One of the recurring themes we’ve discussed on this blog is how to demonstrate the value of digital in healthcare. It’s all very well for self-proclaimed experts t o talk about how important it is to embrace the digital revolution, but what impact is it really having? Are digital advancements really useful or are we all just taking part in a mad scramble to try out the latest fad?
Recently, we’ve seen a number of studies which look to answer some of these questions regarding the value of digital communications tools, some of which we’ve mentioned on this blog. They have looked to provide genuine statistical insights into how digital comms and social media are being used by patients and healthcare providers alike.
Equally interesting though is the increasing amount of new digital healthcare diagnostic tools which are emerging to change the healthcare landscape as we know it. Whilst not immediately linked to comms, the impact they are having and the credibility they are gaining could potentially cause a general shift in attitudes towards digital within the healthcare industry.
A new study by the Mayo Clinic published in the November issue of the American journal Stroke, looks specifically at the efficacy and quality of smartphone teleradiology applications in capturing medical images to evaluate stroke patients. Researchers compared the quality of images from the smartphone app to those traditionally viewed via desktop computers to determine he level of agreement between traditional interpretation routes and new images and scans on smartphones interpreted by telestroke doctors. The study found that the smartphone images compared well to the traditional desktop images, which could have significant benefits for stroke care in the future.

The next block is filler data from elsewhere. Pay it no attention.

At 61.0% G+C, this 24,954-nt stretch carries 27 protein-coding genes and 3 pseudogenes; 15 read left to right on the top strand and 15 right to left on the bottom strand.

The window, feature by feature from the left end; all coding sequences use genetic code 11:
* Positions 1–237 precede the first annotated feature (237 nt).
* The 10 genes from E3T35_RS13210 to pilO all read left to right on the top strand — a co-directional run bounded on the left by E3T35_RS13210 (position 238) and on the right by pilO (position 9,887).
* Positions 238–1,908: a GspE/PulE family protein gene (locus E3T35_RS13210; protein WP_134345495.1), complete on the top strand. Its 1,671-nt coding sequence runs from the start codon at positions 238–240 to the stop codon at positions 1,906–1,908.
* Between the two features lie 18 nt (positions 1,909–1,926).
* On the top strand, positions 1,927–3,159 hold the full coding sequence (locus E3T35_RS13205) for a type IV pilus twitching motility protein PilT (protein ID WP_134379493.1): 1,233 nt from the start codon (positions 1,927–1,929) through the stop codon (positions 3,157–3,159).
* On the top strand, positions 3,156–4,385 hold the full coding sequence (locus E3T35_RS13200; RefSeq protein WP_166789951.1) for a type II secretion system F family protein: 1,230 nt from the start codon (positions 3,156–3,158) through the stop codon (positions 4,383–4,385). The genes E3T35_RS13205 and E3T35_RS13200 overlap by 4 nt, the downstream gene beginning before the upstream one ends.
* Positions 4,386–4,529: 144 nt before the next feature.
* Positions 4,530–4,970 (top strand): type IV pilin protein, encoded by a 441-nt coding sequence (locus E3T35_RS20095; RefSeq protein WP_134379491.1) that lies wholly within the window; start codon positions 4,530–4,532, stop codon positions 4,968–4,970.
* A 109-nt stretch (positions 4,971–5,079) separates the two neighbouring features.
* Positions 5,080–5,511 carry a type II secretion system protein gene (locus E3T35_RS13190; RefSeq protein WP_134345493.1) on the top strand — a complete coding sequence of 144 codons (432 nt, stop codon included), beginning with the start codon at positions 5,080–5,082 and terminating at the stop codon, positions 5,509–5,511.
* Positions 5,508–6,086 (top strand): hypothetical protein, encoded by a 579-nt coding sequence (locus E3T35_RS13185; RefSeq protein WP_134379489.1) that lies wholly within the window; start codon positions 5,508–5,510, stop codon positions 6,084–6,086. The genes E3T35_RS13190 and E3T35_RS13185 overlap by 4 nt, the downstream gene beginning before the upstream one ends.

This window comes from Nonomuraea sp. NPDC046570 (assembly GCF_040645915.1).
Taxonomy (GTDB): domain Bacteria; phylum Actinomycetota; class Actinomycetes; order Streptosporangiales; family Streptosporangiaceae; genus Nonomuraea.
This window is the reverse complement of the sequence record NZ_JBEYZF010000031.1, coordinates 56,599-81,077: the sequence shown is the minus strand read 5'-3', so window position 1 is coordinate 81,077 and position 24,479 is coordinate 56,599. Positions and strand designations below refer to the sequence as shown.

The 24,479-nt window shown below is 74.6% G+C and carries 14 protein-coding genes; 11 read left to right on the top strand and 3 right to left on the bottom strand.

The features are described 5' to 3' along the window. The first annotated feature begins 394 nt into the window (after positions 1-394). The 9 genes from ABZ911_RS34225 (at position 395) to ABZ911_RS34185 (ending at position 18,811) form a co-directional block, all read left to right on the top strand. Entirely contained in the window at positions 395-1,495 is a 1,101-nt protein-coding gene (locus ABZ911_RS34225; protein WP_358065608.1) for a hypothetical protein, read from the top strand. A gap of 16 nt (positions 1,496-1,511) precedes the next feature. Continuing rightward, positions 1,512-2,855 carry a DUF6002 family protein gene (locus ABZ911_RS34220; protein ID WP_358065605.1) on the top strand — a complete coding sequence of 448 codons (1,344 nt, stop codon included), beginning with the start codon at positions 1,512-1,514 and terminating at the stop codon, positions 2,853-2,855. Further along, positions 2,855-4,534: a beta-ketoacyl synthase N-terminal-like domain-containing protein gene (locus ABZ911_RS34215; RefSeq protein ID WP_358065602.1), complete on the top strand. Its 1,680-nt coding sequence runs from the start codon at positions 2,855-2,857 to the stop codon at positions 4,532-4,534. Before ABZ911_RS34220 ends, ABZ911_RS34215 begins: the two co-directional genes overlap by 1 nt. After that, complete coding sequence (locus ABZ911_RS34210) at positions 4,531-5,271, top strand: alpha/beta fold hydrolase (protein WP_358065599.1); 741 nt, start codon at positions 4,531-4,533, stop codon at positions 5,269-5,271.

In the past, digital has often felt like a slightly unknown quantity, perhaps great for sharing information and driving conversation, but difficult to measure in terms of real impact. However, as we start to see studies like this published in reputable medical journals, it is hard not acknowledge the potential digital has to radically improve healthcare provision.
Dr. Robert Pearl, the executive director and CEO of the Permanente Medical Group, goes even further when talking about the impact of technology on healthcare. Permanente are the largest managed healthcare organisation in the U.S and have developed a number of iPhone apps as well as using entirely electronic medical records to help people manage their health. In this interview he claims that there would be 200,000 fewer heart attacks and strokes every year if every American had access to the same care that his organization provides.
Quite a bold claim, but whatever its truth, it is hard to ignore the increasing influence digital technology is already having on the healthcare industry and how it could totally transform the future for healthcare professionals and patients alike.